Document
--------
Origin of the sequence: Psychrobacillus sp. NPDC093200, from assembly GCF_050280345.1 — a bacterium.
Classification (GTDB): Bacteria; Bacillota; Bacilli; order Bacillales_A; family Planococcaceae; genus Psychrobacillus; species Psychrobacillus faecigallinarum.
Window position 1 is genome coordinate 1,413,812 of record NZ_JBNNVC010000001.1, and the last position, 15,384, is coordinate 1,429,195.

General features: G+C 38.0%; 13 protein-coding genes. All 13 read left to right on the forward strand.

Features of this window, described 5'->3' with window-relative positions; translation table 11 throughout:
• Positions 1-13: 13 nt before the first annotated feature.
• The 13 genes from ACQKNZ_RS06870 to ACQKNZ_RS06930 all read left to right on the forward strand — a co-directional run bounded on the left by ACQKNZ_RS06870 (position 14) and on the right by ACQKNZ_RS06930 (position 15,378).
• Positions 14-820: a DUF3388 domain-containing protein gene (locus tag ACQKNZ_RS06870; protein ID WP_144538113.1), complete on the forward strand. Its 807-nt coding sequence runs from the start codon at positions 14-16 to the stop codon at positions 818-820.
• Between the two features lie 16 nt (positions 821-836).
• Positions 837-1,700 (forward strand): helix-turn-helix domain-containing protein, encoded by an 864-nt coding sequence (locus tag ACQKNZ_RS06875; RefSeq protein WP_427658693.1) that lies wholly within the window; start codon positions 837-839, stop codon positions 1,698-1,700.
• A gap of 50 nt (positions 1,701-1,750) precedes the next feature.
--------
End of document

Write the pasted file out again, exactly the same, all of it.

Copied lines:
Origin of the sequence: Psychrobacillus sp. NPDC093200, from assembly GCF_050280345.1 — a bacterium.
Classification (GTDB): Bacteria; Bacillota; Bacilli; order Bacillales_A; family Planococcaceae; genus Psychrobacillus; species Psychrobacillus faecigallinarum.
Window position 1 is genome coordinate 1,413,812 of record NZ_JBNNVC010000001.1, and the last position, 15,384, is coordinate 1,429,195.

General features: G+C 38.0%; 13 protein-coding genes. All 13 read left to right on the forward strand.

Features of this window, described 5'->3' with window-relative positions; translation table 11 throughout:
• Positions 1-13: 13 nt before the first annotated feature.
• The 13 genes from ACQKNZ_RS06870 to ACQKNZ_RS06930 all read left to right on the forward strand — a co-directional run bounded on the left by ACQKNZ_RS06870 (position 14) and on the right by ACQKNZ_RS06930 (position 15,378).
• Positions 14-820: a DUF3388 domain-containing protein gene (locus tag ACQKNZ_RS06870; protein ID WP_144538113.1), complete on the forward strand. Its 807-nt coding sequence runs from the start codon at positions 14-16 to the stop codon at positions 818-820.
• Between the two features lie 16 nt (positions 821-836).
• Positions 837-1,700 (forward strand): helix-turn-helix domain-containing protein, encoded by an 864-nt coding sequence (locus tag ACQKNZ_RS06875; RefSeq protein WP_427658693.1) that lies wholly within the window; start codon positions 837-839, stop codon positions 1,698-1,700.
• A gap of 50 nt (positions 1,701-1,750) precedes the next feature.